I remember piggy back rides to my bedroom. Me feeling like I was on the top of the world, that I could touch the sun. My fingers brushing the top of the ceiling, as Daddy warned, "watch the fingerprints," even though I knew he didn't care. It was wonderful to know that somebody out there was willing to stop and give me a lift to wherever I needed to go.
I remember Daddy pushing me on the swings, with each arc going a little higher. In my mind, I could see myself touching the sky, with Daddy behind me, lifting me up. "Look, Jayne, you're flying," yelled Daddy as the wind whipped my white hair. I was free, more free than I had ever been in my entire life.
I remember soccer games with Daddy as coach. The drills which seem so simple now caused me years of frustration. Games that he made fun. And as he passed me on to a new coach, I realized that as I grew older, I was letting go, snip by snip.
I remember playing baseball in the park. Me hitting balls 2 feet in the air when I was lucky, which most of the time I was not. My Daddy saying I was getting better. A litter of brand new white balls behind home plate, the smell of sand in our noses. All that was left was Daddy and me, and baseball, together.
I remember being with Daddy at the pool, begging him to go under -- that was the moment he became Dad, just Dad. No longer a Superman figure afraid of nothing. I saw his humanness and I balked. I wasn't ready to say goodbye to Superman. In my mind, I thought, this isn't Daddy. Daddy's the one who kills spiders in the bathtub, and isn't afraid to check closets for monsters or to watch scary movies.
Gradually, I began to realize, this is Dad. Human, someone who makes mistakes and who is willing to risk anything for his family. Yes, he isn't Superman. He's someone better. My Daddy. As I go through my adolescent years, I am losing bits and pieces of my life. I realize now that I can't touch the sky, and I'm almost as tall as my Daddy. Sometimes, it's hard to let people go, like it was hard to let Superman go, and eventually my Daddy will have to let go of me. I know that he is always there to hold on to as long as I need to, and there will always be a thread connecting me to him, no matter how far away I am. My Daddy, my Superman, me and him, a team.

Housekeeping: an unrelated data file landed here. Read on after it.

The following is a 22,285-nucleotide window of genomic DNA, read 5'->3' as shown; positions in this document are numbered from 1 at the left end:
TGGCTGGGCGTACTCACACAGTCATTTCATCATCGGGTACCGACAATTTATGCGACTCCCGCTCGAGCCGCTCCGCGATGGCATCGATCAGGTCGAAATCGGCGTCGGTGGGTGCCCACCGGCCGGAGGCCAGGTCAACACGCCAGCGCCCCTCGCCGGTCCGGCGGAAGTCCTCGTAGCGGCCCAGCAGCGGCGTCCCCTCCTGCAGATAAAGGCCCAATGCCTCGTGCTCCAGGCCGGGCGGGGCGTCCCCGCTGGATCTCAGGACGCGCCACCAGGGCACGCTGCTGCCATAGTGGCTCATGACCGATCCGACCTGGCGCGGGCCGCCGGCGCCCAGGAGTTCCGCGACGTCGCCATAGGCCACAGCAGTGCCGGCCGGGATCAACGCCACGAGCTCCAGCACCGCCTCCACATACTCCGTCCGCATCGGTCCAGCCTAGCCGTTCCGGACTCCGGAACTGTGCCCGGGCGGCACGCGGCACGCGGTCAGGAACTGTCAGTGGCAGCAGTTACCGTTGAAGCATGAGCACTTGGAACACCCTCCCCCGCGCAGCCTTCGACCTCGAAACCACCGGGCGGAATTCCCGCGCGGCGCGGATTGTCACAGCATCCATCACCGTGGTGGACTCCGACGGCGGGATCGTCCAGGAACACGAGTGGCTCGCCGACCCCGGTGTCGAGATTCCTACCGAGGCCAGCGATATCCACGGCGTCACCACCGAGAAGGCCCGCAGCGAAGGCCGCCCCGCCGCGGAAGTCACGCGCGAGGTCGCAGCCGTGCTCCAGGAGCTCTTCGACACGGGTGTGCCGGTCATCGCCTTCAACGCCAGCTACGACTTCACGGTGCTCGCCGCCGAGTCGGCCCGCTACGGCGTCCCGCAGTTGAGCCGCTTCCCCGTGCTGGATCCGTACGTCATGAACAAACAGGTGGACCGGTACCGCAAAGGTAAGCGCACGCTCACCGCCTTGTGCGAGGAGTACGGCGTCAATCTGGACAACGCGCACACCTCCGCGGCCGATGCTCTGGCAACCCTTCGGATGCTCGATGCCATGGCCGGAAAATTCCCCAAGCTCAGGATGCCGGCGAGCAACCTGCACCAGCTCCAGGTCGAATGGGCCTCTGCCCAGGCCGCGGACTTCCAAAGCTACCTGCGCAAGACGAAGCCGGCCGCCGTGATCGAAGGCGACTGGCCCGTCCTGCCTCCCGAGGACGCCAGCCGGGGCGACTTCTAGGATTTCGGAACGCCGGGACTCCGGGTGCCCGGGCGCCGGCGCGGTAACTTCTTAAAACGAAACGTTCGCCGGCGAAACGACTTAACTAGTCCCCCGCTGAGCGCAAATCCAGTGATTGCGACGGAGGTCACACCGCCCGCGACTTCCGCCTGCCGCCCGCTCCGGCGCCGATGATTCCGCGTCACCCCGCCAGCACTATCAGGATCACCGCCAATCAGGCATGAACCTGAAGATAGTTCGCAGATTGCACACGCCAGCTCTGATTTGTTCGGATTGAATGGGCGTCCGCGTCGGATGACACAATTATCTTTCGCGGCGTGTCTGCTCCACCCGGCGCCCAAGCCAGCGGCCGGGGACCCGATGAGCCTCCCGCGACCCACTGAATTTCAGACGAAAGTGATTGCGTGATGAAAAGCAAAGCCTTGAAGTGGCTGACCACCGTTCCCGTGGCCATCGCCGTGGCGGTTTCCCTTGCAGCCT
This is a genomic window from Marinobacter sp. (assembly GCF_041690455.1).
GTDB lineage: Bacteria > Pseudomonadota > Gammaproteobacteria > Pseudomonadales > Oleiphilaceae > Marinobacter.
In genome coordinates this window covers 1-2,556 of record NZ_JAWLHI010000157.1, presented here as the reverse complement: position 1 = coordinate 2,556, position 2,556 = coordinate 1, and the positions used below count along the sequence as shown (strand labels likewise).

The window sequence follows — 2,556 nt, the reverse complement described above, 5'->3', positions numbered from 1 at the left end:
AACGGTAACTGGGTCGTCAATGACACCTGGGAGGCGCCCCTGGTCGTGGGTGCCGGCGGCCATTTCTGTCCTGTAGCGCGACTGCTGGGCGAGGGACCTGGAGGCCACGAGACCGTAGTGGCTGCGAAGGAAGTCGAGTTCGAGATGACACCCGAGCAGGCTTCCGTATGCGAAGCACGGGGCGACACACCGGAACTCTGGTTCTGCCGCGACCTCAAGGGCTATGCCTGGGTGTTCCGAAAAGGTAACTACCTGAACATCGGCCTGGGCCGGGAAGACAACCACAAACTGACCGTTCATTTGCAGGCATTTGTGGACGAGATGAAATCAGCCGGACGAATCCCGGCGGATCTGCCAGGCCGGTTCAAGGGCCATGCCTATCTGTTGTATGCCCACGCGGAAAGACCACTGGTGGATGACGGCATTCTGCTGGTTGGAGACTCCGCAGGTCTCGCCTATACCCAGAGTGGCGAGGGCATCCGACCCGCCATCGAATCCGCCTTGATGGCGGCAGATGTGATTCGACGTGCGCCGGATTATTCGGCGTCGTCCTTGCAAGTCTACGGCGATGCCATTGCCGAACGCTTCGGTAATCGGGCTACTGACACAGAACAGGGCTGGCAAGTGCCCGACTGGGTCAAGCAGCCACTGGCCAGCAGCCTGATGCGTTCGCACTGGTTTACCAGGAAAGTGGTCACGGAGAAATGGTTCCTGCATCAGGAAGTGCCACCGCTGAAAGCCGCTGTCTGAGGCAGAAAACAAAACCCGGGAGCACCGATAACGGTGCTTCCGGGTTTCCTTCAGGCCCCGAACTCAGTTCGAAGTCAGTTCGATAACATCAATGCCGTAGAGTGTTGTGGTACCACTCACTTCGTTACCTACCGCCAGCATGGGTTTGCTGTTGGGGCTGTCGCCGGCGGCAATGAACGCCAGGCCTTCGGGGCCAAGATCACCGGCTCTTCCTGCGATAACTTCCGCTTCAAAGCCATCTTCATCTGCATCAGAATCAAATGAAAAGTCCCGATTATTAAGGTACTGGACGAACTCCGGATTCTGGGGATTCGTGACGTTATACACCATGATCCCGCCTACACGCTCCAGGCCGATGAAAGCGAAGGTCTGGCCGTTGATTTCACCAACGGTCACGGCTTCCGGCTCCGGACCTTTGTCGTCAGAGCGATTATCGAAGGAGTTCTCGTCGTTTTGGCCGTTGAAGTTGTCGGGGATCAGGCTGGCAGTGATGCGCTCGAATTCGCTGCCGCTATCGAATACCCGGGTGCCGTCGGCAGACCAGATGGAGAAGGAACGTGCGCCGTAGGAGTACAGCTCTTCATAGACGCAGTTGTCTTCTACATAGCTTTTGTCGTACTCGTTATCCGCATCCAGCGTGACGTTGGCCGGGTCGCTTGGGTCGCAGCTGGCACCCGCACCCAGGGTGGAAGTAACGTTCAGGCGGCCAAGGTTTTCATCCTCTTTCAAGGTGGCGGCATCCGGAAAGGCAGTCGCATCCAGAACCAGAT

Dance of Love? (written as an 8th grader)
We dance under black blankets of sky
Hands on big hips full of potential
That bruise soft flesh
Far too close for comfort
And I know this is not my dream
We are a living in a fantasy
A lie all the same
Too caught up to notice just how far under I'm slipping
It's not like you care any way
Don't we both know it's all a publicity stunt
Advertising the latest and greatest attraction
Though the script is flimsy,
The plot all-together see through
It deserves an Oscar just for the acting
Pretending is not something I or you will ever be new to
In cafeteria girls giggle over forget-me-nots, summer days and lazy boy dreams
Trying to forget the fact that boys with hungry eyes is not what they desire
They stare at us with hormone induced lust
Across miles of food-scattered floors
They still find a way to make me feel violated
Shorts that could have easily been found
In Chris Browns newest and nudist music video pique their interest
We like to pretend they stare at our eyes
Not our bodies with longing
But it is the hour glass figure
Not the contour of our smile
That gets them every time
Our passionate lip-lock is not really true love
But we make it all too easy for them
Our school has caught the love bug
Or so they say
The infectious disease of perfumed notes
And staying out far past curfew
I'm beginning to lose hope in the cure
I can't help but miss the days of wide-eyed smile and toothless grins
When I would chase boys across the playground with puckered up lips
It was a game then but now it's a battleground
Tactics and warfare to win over an unwilling heart
I am not some prize
I refuse to be won
I remember when holding hands seemed like enough of a scandal
And going way too far was not even a plausible option
So is this love?
They way he sticks his tongue down her throat
After she finishes HIS algebra homework
She longs for his affections
And he knows that all too well
Wondering why church on Sundays won't sooth that guilty conscience
It's not a quick fix
But don't we all wish it was
Her high heels click on the floor
Along with a perpetually receding hemline
And shirts that seem to shrink in the wash
She can tear at my soul for hours
But my solutions never seem realistic
But still I will dance with the new him in my life
To a song that he claims will belong to us forever